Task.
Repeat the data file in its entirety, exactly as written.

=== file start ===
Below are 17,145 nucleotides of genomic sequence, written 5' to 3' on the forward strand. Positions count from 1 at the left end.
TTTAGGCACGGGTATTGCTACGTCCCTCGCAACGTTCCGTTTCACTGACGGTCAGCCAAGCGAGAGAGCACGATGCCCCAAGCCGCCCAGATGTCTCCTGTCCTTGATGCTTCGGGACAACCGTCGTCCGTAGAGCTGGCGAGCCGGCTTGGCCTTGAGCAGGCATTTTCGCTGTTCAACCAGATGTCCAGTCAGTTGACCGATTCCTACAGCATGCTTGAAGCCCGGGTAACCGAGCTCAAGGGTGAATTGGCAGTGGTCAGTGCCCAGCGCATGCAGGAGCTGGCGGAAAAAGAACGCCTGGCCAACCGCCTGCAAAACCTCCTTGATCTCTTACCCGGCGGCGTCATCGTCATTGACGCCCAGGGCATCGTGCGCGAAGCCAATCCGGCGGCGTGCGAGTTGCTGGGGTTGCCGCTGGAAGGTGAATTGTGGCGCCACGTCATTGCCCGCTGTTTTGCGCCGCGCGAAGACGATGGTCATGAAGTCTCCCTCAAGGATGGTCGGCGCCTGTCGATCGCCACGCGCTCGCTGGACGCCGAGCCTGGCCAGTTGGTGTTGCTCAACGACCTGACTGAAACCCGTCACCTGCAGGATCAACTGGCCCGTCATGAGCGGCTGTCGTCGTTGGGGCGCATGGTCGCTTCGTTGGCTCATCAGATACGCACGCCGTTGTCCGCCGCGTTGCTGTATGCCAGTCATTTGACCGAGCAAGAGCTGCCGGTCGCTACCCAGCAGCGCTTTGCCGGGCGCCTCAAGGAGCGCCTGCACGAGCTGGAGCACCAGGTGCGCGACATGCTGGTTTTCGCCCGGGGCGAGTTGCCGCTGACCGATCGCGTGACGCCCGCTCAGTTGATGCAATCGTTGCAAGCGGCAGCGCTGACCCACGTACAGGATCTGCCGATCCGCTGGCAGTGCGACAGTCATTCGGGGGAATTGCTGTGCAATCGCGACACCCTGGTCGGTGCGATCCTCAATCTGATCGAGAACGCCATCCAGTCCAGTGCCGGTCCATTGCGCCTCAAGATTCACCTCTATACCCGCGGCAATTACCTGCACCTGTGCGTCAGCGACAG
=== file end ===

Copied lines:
Below are 17,145 nucleotides of genomic sequence, written 5' to 3' on the forward strand. Positions count from 1 at the left end.
TTTAGGCACGGGTATTGCTACGTCCCTCGCAACGTTCCGTTTCACTGACGGTCAGCCAAGCGAGAGAGCACGATGCCCCAAGCCGCCCAGATGTCTCCTGTCCTTGATGCTTCGGGACAACCGTCGTCCGTAGAGCTGGCGAGCCGGCTTGGCCTTGAGCAGGCATTTTCGCTGTTCAACCAGATGTCCAGTCAGTTGACCGATTCCTACAGCATGCTTGAAGCCCGGGTAACCGAGCTCAAGGGTGAATTGGCAGTGGTCAGTGCCCAGCGCATGCAGGAGCTGGCGGAAAAAGAACGCCTGGCCAACCGCCTGCAAAACCTCCTTGATCTCTTACCCGGCGGCGTCATCGTCATTGACGCCCAGGGCATCGTGCGCGAAGCCAATCCGGCGGCGTGCGAGTTGCTGGGGTTGCCGCTGGAAGGTGAATTGTGGCGCCACGTCATTGCCCGCTGTTTTGCGCCGCGCGAAGACGATGGTCATGAAGTCTCCCTCAAGGATGGTCGGCGCCTGTCGATCGCCACGCGCTCGCTGGACGCCGAGCCTGGCCAGTTGGTGTTGCTCAACGACCTGACTGAAACCCGTCACCTGCAGGATCAACTGGCCCGTCATGAGCGGCTGTCGTCGTTGGGGCGCATGGTCGCTTCGTTGGCTCATCAGATACGCACGCCGTTGTCCGCCGCGTTGCTGTATGCCAGTCATTTGACCGAGCAAGAGCTGCCGGTCGCTACCCAGCAGCGCTTTGCCGGGCGCCTCAAGGAGCGCCTGCACGAGCTGGAGCACCAGGTGCGCGACATGCTGGTTTTCGCCCGGGGCGAGTTGCCGCTGACCGATCGCGTGACGCCCGCTCAGTTGATGCAATCGTTGCAAGCGGCAGCGCTGACCCACGTACAGGATCTGCCGATCCGCTGGCAGTGCGACAGTCATTCGGGGGAATTGCTGTGCAATCGCGACACCCTGGTCGGTGCGATCCTCAATCTGATCGAGAACGCCATCCAGTCCAGTGCCGGTCCATTGCGCCTCAAGATTCACCTCTATACCCGCGGCAATTACCTGCACCTGTGCGTCAGCGACAG